# Engineering Acoustics/Simple Oscillation

 Edit this template Part 1: Lumped Acoustical Systems – 1.1 – 1.2 – 1.3 – 1.4 – 1.5 – 1.6 – 1.7 – 1.8 – 1.9 – 1.10 – 1.11 Part 2: One-Dimensional Wave Motion – 2.1 – 2.2 – 2.3 Part 3: Applications – 3.1 – 3.2 – 3.3 – 3.4 – 3.5 – 3.6 – 3.7 – 3.8 – 3.9 – 3.10 – 3.11 – 3.12 – 3.13 – 3.14 – 3.15 – 3.16 – 3.17 – 3.18 – 3.19 – 3.20 – 3.21 – 3.22 – 3.23 – 3.24

## The Position Equation

This section shows how to form the equation describing the position of a mass on a spring.

For a simple oscillator consisting of a mass m attached to one end of a spring with a spring constant s, the restoring force, f, can be expressed by the equation

$f = -sx\,$

where x is the displacement of the mass from its rest position. Substituting the expression for f into the linear momentum equation,

$f = ma = m{d^2x \over dt^2}\,$

where a is the acceleration of the mass, we can get

$m\frac{d^2 x}{d t^2 }= -sx$

or,

$\frac{d^2 x}{d t^2} + \frac{s}{m}x = 0$

Note that the frequency of oscillation $\omega_0$ is given by

$\omega_0^2 = {s \over m}\,$

To solve the equation, we can assume

$x(t)=A e^{\lambda t} \,$

The force equation then becomes

$(\lambda^2+\omega_0^2)A e^{\lambda t} = 0,$

Giving the equation

$\lambda^2+\omega_0^2 = 0,$

Solving for $\lambda$

$\lambda = \pm j\omega_0\,$

This gives the equation of x to be

$x = C_1e^{j\omega_0 t}+C_2e^{-j\omega_0 t}\,$

Note that

$j = (-1)^{1/2}\,$

and that C1 and C2 are constants given by the initial conditions of the system

If the position of the mass at t = 0 is denoted as x0, then

$C_1 + C_2 = x_0\,$

and if the velocity of the mass at t = 0 is denoted as u0, then

$-j(u_0/\omega_0) = C_1 - C_2\,$

Solving the two boundary condition equations gives

$C_1 = \frac{1}{2}( x_0 - j( u_0 / \omega_0 ))$

$C_2 = \frac{1}{2}( x_0 + j( u_0 / \omega_0 ))$

The position is then given by

$x(t) = x_0 cos(\omega_0 t) + (u_0 /\omega_0 )sin(\omega_0 t)\,$

This equation can also be found by assuming that x is of the form

$x(t)=A_1 cos(\omega_0 t) + A_2 sin(\omega_0 t)\,$

And by applying the same initial conditions,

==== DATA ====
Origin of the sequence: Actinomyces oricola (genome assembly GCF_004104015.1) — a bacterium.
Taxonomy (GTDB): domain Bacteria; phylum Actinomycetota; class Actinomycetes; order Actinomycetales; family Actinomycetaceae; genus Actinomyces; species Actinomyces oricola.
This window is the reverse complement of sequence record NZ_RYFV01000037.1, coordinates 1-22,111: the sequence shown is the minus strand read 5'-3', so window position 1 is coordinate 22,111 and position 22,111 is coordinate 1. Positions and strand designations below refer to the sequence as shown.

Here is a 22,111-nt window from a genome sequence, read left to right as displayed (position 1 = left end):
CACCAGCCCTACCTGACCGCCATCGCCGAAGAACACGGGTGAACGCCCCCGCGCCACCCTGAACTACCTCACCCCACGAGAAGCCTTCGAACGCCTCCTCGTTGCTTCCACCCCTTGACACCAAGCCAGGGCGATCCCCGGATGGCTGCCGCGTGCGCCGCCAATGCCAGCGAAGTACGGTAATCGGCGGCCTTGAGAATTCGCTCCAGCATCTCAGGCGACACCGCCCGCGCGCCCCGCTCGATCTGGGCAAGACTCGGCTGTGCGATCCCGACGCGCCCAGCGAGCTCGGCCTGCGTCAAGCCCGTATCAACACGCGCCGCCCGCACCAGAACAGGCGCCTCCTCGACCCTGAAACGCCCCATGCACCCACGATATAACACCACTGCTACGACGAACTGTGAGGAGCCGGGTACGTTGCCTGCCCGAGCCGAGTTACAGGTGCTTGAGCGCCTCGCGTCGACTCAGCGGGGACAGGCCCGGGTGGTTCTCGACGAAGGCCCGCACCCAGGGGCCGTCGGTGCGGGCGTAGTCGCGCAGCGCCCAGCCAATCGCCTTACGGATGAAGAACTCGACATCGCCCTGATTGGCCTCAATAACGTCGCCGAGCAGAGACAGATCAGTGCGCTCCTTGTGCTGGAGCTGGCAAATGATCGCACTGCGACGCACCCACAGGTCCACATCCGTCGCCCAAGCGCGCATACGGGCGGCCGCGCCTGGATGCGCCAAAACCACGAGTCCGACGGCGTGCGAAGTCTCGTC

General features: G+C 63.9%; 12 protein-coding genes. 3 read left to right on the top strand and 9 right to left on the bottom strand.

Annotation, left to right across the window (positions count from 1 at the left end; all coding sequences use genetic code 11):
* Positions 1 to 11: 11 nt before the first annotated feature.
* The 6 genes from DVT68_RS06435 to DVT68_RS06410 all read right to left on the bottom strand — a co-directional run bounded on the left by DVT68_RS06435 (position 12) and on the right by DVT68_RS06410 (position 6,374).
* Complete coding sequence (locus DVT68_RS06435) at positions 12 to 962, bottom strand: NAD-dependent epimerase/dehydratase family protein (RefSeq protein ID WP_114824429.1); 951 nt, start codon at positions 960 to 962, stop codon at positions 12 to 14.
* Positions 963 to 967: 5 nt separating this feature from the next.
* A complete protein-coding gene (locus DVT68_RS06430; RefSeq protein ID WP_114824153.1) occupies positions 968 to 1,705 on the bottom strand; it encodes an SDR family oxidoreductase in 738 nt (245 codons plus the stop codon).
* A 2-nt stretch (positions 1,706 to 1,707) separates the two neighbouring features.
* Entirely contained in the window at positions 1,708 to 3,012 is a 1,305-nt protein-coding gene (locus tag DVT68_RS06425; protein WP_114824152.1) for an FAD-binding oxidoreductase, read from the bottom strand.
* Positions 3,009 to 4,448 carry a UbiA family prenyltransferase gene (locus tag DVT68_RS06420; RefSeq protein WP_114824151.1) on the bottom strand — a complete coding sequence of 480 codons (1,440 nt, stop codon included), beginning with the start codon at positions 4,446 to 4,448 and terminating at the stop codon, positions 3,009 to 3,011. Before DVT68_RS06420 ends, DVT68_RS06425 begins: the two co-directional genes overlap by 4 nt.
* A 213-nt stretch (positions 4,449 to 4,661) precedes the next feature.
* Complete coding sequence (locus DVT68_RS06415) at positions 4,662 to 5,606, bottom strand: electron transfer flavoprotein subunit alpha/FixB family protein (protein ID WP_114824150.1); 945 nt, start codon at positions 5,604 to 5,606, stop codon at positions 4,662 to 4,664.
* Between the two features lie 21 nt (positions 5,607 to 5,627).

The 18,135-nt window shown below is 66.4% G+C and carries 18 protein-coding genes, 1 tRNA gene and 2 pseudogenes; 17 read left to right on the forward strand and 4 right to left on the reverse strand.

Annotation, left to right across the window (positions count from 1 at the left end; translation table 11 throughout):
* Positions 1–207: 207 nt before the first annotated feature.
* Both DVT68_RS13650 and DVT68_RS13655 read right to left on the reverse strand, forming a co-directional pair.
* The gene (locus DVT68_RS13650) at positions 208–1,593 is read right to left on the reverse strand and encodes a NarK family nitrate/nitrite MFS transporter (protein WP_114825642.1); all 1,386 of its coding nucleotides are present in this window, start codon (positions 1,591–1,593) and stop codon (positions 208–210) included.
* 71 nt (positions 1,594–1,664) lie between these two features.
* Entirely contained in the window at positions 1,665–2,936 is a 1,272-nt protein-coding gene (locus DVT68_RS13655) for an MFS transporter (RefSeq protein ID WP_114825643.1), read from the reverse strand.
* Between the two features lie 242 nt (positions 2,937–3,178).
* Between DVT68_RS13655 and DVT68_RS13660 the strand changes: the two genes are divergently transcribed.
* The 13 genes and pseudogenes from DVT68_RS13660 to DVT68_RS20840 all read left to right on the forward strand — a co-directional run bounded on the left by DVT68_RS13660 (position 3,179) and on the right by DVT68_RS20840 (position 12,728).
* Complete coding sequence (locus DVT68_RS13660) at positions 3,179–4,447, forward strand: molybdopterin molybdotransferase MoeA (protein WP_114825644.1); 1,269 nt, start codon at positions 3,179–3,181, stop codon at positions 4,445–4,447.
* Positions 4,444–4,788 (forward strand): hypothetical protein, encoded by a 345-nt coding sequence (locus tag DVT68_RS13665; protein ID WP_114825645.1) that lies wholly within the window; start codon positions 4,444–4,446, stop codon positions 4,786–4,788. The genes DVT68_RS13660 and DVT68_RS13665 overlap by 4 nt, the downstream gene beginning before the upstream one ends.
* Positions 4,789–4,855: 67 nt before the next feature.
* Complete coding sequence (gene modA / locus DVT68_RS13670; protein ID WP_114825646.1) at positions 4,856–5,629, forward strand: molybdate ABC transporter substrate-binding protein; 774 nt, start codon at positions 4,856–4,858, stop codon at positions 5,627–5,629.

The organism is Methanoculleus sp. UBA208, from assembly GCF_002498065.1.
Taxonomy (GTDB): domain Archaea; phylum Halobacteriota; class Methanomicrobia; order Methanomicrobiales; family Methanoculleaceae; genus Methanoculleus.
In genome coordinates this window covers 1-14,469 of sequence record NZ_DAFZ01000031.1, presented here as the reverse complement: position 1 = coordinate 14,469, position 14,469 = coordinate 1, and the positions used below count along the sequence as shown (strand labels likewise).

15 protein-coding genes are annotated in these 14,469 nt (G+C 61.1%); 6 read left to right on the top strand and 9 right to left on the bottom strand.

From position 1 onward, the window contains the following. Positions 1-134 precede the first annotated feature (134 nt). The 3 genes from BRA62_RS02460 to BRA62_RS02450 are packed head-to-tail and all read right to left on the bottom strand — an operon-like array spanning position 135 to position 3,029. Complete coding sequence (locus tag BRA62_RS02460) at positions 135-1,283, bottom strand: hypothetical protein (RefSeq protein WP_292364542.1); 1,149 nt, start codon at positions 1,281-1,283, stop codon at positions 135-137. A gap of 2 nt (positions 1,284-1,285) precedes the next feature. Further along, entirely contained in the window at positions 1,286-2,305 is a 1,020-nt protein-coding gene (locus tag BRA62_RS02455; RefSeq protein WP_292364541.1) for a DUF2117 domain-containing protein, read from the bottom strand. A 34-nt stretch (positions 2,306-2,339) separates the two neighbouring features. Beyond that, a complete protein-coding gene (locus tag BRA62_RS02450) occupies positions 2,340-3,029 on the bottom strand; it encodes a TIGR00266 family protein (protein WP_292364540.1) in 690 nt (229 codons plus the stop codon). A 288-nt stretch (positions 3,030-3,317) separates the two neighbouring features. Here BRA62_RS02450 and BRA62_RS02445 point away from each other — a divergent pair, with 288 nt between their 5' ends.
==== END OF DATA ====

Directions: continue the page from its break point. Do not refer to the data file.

$A_1 = x_0\,$

$A_2 = \frac{u_0}{\omega_0}\,$

This gives rise to the same position equation

$x(t) = x_0 cos(\omega_0 t) + (u_0 /\omega_0 )sin(\omega_0 t)\,$

## Alternate Position Equation Forms

If A1 and A2 are of the form

$A_1 = A cos( \phi)\,$
$A_2 = A sin( \phi)\,$

Then the position equation can be written

$x(t) = Acos( \omega_0 t - \phi )\,$

By applying the initial conditions (x(0)=x0, u(0)=u0) it is found that

$x_0 = A cos(\phi)\,$

$\frac{u_0}{\omega_0} = A sin(\phi)\,$

If these two equations are squared and summed, then it is found that

$A = \sqrt{x_0^2 + (\frac{u_0}{\omega_0})^2}\,$

And if the difference of the same two equations is found, the result is that

$\phi = tan^{-1}(\frac{u_0}{x_0 \omega_0})\,$

The position equation can also be written as the Real part of the imaginary position equation

$\mathbf{Re} [x(t)] = x(t) = A cos(\omega_0 t - \phi)\,$

Due to euler's rule (e = cosφ + jsinφ), x(t) is of the form

$x(t) = A e^{j(\omega_0 t - \phi)}\,$

Example 1.1

GIVEN: Two springs of stiffness, $s$, and two bodies of mass, $M$

FIND: The natural frequencies of the systems sketched below

$s_{TOTAL} = s + s \text{ (springs are in parallel)}$

$\omega_{0} = \sqrt{\frac{s_{TOTAL}}{m_{TOTAL}}} = \sqrt{\frac{2s}{M}}$

$\mathbf{f_0} = \frac{\omega_{0}}{2\pi} = \mathbf{\frac{1}{2\pi}\sqrt{\frac{2s}{M}}}$

$\omega_{0} = \sqrt{\frac{s_{TOTAL}}{m_{TOTAL}}} = \sqrt{\frac{s}{2M}}$

$\mathbf{f_0} = \frac{\omega_{0}}{2\pi} = \mathbf{\frac{1}{2\pi}\sqrt{\frac{s}{2M}}}$

$\mathbf{1.}\text{ } s(x_1-x_2) = sx_2$

$\mathbf{2.}\text{ } -s(x_1-x_2) = m \frac{d^2x}{dt^2}$

$\frac{d^2x_1}{dt^2} + \frac{s}{2m}x_1 = 0$

$\omega_0 = \sqrt{\frac{s}{2m}}$

$\mathbf{f_0 = \frac{1}{2\pi}\sqrt{\frac{s}{2m}}}$

$\omega_0=\sqrt{\frac{2s}{m}}$

$\mathbf{f_0 = \frac{1}{2\pi}\sqrt{\frac{2s}{m}}}$

Back to Main page